On a national policy level, the upcoming Farm Bill could contain changes to nutrition assistance programs, and the study recommends that lawmakers be pressured not to reduce SNAP funding. Reduction in funding could lead to reduction in the number of families served or amount of food dollars granted to each family, further reducing support that is already sometimes inadequate.
At the state level, lawmakers can mandate “breakfast after the bell” programs, especially in low-income communities. Several communities, from Boston to Worcester to Chicopee have implemented breakfast after the bell and have seen increases in attendance, and decreases in tardiness and nurse visits. The state could also increase funding for WIC and the Massachusetts Emergency Food Assistance Program. The CDC has acknowledged the link between nutrition, health, and academic performance, meaning hunger can limit the academic potential of children and should be addressed to provide more equality in our school systems. Access should be improved to state and federal assistance programs, first by creating a common application for MassHealth, SNAP, and WIC benefits. Filling out one set of forms to access multiple benefits would increase participation, particularly for those who are on the edge of qualifying for assistance.
We can all contact our representatives at the state and local level to bring these causes to their attention. You can find your legislator here, or contact legislators serving on specific committees such as public health or education. Contact your city or town officials to inquire about school food programs. Call a SNAP outreach partner organization and help residents enroll in SNAP programs.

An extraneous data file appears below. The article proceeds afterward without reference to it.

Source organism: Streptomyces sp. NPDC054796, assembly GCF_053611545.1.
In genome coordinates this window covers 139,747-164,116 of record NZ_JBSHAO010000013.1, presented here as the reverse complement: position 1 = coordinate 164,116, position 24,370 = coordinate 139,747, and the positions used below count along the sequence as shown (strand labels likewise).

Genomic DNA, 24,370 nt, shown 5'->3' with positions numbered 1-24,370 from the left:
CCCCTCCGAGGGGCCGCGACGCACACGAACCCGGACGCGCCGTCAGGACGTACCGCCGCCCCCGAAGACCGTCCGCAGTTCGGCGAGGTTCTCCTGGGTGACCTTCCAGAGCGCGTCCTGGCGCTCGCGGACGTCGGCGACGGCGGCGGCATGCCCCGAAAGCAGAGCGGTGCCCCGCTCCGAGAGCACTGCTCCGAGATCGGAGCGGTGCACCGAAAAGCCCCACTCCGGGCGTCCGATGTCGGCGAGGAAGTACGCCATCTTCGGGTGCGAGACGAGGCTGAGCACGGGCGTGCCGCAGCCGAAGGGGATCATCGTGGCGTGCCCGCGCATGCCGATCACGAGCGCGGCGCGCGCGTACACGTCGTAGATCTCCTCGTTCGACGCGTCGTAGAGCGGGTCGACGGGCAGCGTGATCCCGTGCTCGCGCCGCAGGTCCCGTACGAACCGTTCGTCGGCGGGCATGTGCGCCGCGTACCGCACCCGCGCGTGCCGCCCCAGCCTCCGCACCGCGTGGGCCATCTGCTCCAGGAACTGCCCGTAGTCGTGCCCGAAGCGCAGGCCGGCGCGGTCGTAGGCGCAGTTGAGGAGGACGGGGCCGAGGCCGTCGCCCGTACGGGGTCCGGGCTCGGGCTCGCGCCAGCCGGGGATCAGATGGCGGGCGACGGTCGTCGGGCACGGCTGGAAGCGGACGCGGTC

Lastly, in academia, we can undertake research that supports these policy recommendations and sheds light on the causes and effects of hunger in our community. Research regarding vulnerable populations can help target nutrition assistance where it is needed most. Though interventional studies are challenging to carry out, they provide strong evidence for effective solutions. A stronger causal link between hunger and health outcomes would strengthen the argument that food insecurity is a public health issue that needs to be prioritized in policy making. Lastly, a review of costs to implement some of the recommended programs, compared to the annual $2.4 billion cost of adverse outcomes could make a compelling, black and white case for addressing hunger as a public health issue.
Emily Cavanaugh is a professional in the medical diagnostics industry with a Bachelor’s degree in biology and a persistent passion for nutrition. After years of reading Marion Nestle books and following FFPAC on twitter, she decided to get involved by writing a Policy Corner article. She is also an enthusiastic home cook, bread baker, and gym goer.